"He was throwing these bombs," Smith of Bradshaw, who led the Pittsburgh Steelers to four Super Bowl titles during the 1970s."He was throwing them to me. He said, `If you keep this up, son, you can play football one day.'
Of course, it's anecdotal and unrelated. Bradshaw gave back, and Smith is giving back (as well as rounding out to be a strong member of his communities). But the Steeler theme has continued to come out with this team, an alarming statement of the franchise's young history. This continued in the offseason's first moments: notice of a head coach's retain (a coach who was a former Steeler, highly recommended by Steeler ownership) coming with a decree: "We want to be like the Steelers."
It's a good statement - run the ball, stop the run. Be tough, control the game. The same things that John Fox won on and was hired on. Not bad things to live up to. But the blantant crush on the Steelers has been curious. From Dom Capers and the rush of ex-Steelers (Barry Foster anyone? Ernie Mills?) to the constant rumors of Bill Cowher, Jerry Richardson has tried his best to find a way into the mold of friend Dan Rooney's franchise.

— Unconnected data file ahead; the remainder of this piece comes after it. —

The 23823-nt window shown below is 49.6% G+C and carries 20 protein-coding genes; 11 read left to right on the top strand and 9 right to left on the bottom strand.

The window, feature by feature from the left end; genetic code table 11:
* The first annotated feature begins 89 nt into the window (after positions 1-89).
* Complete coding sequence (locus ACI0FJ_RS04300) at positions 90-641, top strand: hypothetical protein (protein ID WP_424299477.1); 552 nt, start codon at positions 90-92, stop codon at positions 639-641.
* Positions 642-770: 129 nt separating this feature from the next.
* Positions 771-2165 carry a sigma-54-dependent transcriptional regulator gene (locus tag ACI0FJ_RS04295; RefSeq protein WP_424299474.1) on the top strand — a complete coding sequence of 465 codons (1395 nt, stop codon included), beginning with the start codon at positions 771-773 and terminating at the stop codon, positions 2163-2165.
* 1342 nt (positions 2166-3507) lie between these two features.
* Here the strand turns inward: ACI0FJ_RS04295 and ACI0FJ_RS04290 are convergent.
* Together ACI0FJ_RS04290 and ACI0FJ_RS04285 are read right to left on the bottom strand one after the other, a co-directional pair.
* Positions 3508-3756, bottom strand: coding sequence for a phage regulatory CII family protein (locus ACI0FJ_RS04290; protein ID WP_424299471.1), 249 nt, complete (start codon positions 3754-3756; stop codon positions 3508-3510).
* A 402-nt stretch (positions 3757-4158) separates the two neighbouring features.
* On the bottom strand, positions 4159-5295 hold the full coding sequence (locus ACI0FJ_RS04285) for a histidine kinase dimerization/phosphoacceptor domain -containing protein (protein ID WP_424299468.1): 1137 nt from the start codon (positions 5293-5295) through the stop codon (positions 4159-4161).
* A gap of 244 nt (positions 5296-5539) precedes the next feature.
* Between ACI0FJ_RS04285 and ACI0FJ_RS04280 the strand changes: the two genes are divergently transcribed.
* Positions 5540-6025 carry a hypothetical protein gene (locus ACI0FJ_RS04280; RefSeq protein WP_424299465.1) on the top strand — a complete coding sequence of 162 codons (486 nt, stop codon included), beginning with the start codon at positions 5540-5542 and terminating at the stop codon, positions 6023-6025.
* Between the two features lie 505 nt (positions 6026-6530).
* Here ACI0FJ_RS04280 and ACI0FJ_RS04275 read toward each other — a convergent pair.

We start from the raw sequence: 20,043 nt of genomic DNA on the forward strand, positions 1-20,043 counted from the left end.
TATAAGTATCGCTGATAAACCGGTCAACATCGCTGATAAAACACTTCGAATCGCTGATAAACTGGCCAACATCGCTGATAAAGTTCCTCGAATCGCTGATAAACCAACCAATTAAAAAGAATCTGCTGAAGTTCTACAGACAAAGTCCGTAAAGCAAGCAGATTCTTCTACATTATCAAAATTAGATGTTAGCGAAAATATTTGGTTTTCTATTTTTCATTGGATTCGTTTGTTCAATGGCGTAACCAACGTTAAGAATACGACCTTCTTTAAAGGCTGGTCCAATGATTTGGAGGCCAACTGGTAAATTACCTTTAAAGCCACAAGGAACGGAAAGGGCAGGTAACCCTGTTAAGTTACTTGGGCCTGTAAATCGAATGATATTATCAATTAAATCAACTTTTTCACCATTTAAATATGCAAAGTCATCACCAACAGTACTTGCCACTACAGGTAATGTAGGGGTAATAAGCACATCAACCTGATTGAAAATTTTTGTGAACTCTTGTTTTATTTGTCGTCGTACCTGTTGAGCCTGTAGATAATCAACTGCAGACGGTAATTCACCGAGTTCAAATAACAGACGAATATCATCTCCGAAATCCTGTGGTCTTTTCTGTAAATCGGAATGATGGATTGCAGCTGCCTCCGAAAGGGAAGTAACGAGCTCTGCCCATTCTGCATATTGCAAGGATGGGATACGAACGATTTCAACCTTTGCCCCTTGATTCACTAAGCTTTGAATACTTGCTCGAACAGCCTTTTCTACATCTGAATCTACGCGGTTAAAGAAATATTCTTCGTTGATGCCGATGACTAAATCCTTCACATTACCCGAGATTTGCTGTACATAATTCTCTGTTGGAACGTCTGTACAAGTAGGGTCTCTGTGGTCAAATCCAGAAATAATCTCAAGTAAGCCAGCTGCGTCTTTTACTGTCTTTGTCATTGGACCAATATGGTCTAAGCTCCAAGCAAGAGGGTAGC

At times, it's been limiting - teams have been built for conservative football and haven't been able to snap out; teams that could put up points, conversely, were often limited by directives. There's no one right way to do things, and ask any of the 32 franchises how they're planning on doing things, and all have the intent of success with direct ideals as to how to do it. They all believe they can win it all. So the ideal of emulating another franchise is a rarity in the league, especially across multiple coaches. Let's hope when the tough decisions have to be made, they do what's right in their eyes, and not someone else's.